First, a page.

Robocod: Homeland Security adds underwater drones to their arsenal with robots based on fish

Daniel Miller – Daily Mail nov 28, 2012

Meet Robocod, the latest weapon in Homeland Security’s increasingly high-tech underwater arsenal, a robotic fish designed to safeguard the coastline of America and bring justice to the deep.

Well almost.

The new robot, named BioSwimmer, is actually based not on a cod but a tuna which is said to have the ideal natural shape for an unmanned underwater vehicle (UUV).

Its ultra-flexible body coupled with mechanical fins and tail allow it to dart around the water just like a real fish even in the harshest of environments.

And while it does have a number of security applications, this high maneuverability makes it perfectly suited for accessing hard-to-reach places such as flooded areas of ships, sea chests and parts of oil tankers.

Other potential missions include inspecting and protecting harbors and piers, performing area searches and military applications.

BioSwimmer uses the latest battery technology for long-duration operation and boasts an array of navigation, sensor processing, and communications equipment designed for constricted spaces.

It is being developed by Boston Engineering Corporation’s Advanced Systems Group (ASG) basesd in Waltham, Massachusetts.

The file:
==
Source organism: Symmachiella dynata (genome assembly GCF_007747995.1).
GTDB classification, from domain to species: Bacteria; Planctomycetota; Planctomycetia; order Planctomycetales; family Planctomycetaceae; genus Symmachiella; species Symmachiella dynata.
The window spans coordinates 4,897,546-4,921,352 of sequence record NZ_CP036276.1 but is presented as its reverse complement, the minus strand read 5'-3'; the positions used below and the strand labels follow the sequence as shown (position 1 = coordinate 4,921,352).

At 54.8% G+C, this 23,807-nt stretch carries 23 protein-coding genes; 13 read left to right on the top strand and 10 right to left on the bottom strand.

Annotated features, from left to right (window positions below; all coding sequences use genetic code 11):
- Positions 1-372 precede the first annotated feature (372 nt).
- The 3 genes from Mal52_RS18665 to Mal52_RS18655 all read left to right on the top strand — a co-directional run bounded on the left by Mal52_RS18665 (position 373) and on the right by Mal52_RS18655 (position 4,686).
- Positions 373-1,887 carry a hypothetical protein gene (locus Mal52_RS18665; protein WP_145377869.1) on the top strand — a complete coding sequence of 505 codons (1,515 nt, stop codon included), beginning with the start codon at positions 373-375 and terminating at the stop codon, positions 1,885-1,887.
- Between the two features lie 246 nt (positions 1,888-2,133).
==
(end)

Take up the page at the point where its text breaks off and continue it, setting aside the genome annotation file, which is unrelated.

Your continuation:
David Taylor, program manager for the project at the U.S. Department of Homeland Security told Fox News: ‘It’s all about distilling the science. It’s called ‘biomimetics.

‘We’re using nature as a basis for design and engineering a system that works exceedingly well.

‘Tuna have had millions of years to develop their ability to move in the water with astounding efficiency. Hopefully we won’t take that long.’

BioSwimmer is also capable of operating in high viscocity fluids such as crude oil, which could make it a valuable tool for off-shore drilling operations.

It can be controlled by an operator using a laptop computer but is also being designed to function autonomously.

AGS Director Mike Rufo added: ‘It’s designed to support a variety of tactical missions and with its interchangeable sensor payloads and reconfigurable Operator Controls, and can be optimized on a per-mission basis.’

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